Ayoola Ayolola is a one-time Project Fame West Africa winner who has gone on to become one of the most reputable actors of the current lot, having featured in various productions including, The Men’s Club, Skinny Girls In Transit, If I Am President, amongst others. In this interview with ROSEMARY NWOSU, he talked about his passion for music and his acting career so far. Excerpts…
When you decided to venture into reality TV singing contests; first with Nigerian Idol and later Project Fame West Africa in 2012, you probably had plans and expectations of what to do with the fame and fortune that these endeavours would avail you. Looking back at that moment, to what extent has those plans materialised and those expectations fulfilled?
My plans are still in motion; I won’t say I’ve ticked all the boxes, but I’m confident in the fact that I’m currently living a good part of my dream.
For someone who was passionate about singing to the point of taking part in a singing contest on TV, it came as a surprise to see you switch to acting when you did. Has this always been the grand plan: get the recognition with music, raise the stakes with acting?
No. It was the plan in the beginning, however along the way I realised I could explore other opportunities in my industries as against just sticking to one. It was a huge risk, one I’m glad I took.
During your days as an artiste, you most likely had the chance to face the camera; having been on TV shows and shooting music videos. How different was the experience of facing the camera as an actor?
The responsibilities of an actor and musician are so different and unique to each industry. A different level of experience is needed to be either an actor or a singer. They aren’t the same at all.
A lot of burgeoning actors want to believe that the moment they get their first acting gig, they would do it so well that other offers will just keep rolling in. It played out like that in your case as well. How did you deal with the hopelessness that comes with acting jobs not coming through as much as you expected after your debut project?
After my first gig, I recall going for so many auditions with no call backs, it was frustrating. There’s no saying how the process will be, or how long your journey will take. The key ingredients here are consistency, growth, and optimism. You just can’t stop. I didn’t stop auditioning and I didn’t stop learning.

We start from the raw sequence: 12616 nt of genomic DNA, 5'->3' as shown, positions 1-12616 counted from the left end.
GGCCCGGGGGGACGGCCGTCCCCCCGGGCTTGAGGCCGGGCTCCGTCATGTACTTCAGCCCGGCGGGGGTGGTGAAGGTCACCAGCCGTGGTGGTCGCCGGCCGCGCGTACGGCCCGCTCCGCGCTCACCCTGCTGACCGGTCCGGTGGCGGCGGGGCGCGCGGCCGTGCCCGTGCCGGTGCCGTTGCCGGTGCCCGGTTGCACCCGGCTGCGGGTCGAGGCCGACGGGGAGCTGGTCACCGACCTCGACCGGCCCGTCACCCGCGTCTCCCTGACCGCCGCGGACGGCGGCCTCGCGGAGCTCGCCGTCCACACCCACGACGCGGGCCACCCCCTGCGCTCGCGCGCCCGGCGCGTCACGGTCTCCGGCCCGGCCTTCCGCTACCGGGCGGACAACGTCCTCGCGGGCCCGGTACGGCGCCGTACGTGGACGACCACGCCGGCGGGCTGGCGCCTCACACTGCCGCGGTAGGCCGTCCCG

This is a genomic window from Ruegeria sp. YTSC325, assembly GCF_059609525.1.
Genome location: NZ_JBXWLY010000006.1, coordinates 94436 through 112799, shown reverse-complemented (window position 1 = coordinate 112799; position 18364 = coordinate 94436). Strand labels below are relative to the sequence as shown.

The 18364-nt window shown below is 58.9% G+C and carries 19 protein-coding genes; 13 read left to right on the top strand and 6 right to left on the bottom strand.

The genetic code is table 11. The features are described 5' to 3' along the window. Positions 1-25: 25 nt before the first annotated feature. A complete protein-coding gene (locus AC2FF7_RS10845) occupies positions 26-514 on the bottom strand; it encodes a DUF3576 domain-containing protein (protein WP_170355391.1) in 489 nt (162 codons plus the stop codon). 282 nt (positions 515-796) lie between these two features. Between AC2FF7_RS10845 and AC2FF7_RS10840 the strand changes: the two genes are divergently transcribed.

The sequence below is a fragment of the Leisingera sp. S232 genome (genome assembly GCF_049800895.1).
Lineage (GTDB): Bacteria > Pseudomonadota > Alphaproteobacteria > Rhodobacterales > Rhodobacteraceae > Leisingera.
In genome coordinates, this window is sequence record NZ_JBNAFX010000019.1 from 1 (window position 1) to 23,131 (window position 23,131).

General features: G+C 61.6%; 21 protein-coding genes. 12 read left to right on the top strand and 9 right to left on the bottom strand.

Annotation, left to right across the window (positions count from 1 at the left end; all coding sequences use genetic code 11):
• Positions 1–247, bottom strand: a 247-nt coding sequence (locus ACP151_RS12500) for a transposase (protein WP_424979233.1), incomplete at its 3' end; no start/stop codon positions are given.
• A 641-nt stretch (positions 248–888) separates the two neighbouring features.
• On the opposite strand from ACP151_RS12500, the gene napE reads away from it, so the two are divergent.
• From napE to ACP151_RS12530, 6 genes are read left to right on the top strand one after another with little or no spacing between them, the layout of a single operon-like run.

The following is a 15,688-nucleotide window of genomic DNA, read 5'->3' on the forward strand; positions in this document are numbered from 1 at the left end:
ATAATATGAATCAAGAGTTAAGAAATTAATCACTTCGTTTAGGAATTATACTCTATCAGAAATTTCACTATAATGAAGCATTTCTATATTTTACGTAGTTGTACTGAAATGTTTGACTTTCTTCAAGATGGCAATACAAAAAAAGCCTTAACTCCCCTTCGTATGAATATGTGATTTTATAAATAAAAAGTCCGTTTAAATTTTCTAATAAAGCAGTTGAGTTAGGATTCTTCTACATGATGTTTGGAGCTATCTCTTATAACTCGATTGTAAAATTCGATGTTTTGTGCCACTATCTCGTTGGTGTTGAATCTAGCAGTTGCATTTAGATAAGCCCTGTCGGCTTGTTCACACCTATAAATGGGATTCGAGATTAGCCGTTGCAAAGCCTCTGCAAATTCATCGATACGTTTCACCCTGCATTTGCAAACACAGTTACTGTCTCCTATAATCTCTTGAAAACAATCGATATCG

You recorded your first album at the age of 16. If you were going to do music and dabble into acting at some point, how important then was it for you to have spent several years studying Biochemistry at Covenant University?
Diversity is very important. In so many cases, your passion and your vocation are different. I want to be able to continue my passion while I operate in another field with my degree. For me, ultimately, having multiple sources of income is the goal.
With your serial successes in the film industry, does your music career stand the chance of a rebirth?
For me, what is worth doing at all is worth doing well. So yes! As time goes on with my involvement with the movie industry, I’ll keep working on the music side of me. I just released two new singles: ‘Stand Up Tall’ and ‘Safe With Me,’ which is the official soundtrack of the web series ‘The Men’s Club’.
You’ve played some pretty remarkable characters whether on TV, web series or in movies; what is your process of internalising and flowing with the arc of a character?
First of all I have to immerse myself in the entire story and how my character fits into the bigger picture. Then I make sure the lines are second nature to me. After these are done, I give myself room to hover around different ideas of an interpretation given by the director, myself, backstory, etc, until I find one that makes my being and the character inseparable.
One of your most prominent roles so far has to be Mide from Skinny Girl in Transit. Sometimes, he can be intense and the next moment, he switches to being affectionate. To what extent can you relate to that character?
It’s easy to find templates of movie characters in reality. I fully relate with the Mide character. I literally brought elements of Ayoola into Mide – in Skinny Girls in Transit. Then I expanded from there.
SGIT turned out to be a massive success with the audience actively engaged with it and sharing their thoughts on each episode to the point of making it a trending topic every Friday. As an actor, what does the success of the show tell you about the future of web content?
The future is online. It’s amazing to bring everyone together for a common course, no walls, no barriers, not even geography and time zones. It’s beautiful. I can’t wait to see the remarkable ways the internet will change the movie culture.
How excited are you about the state of affairs in the film industry right now?
It’s growing and it’s a beautiful time to be alive. I’m super excited for the future.
What could be better?
Everything! From remunerations, to unions, to production value, distribution and grassroots film education.
What significant lessons have you learnt about interpersonal relations by virtue of being a father?
You can’t force your values on someone forever. This knowledge has helped me build a level of accommodation, where I’m willing to be understanding of your opinions and views on a lot of things without thinking ill of you.
What’s your long term plan for your music and your acting career?
The plan is to inspire as many as I can into career success, one that leads to financial freedom.
And advice to your younger self will be?
Everything will fall in place, take the risks!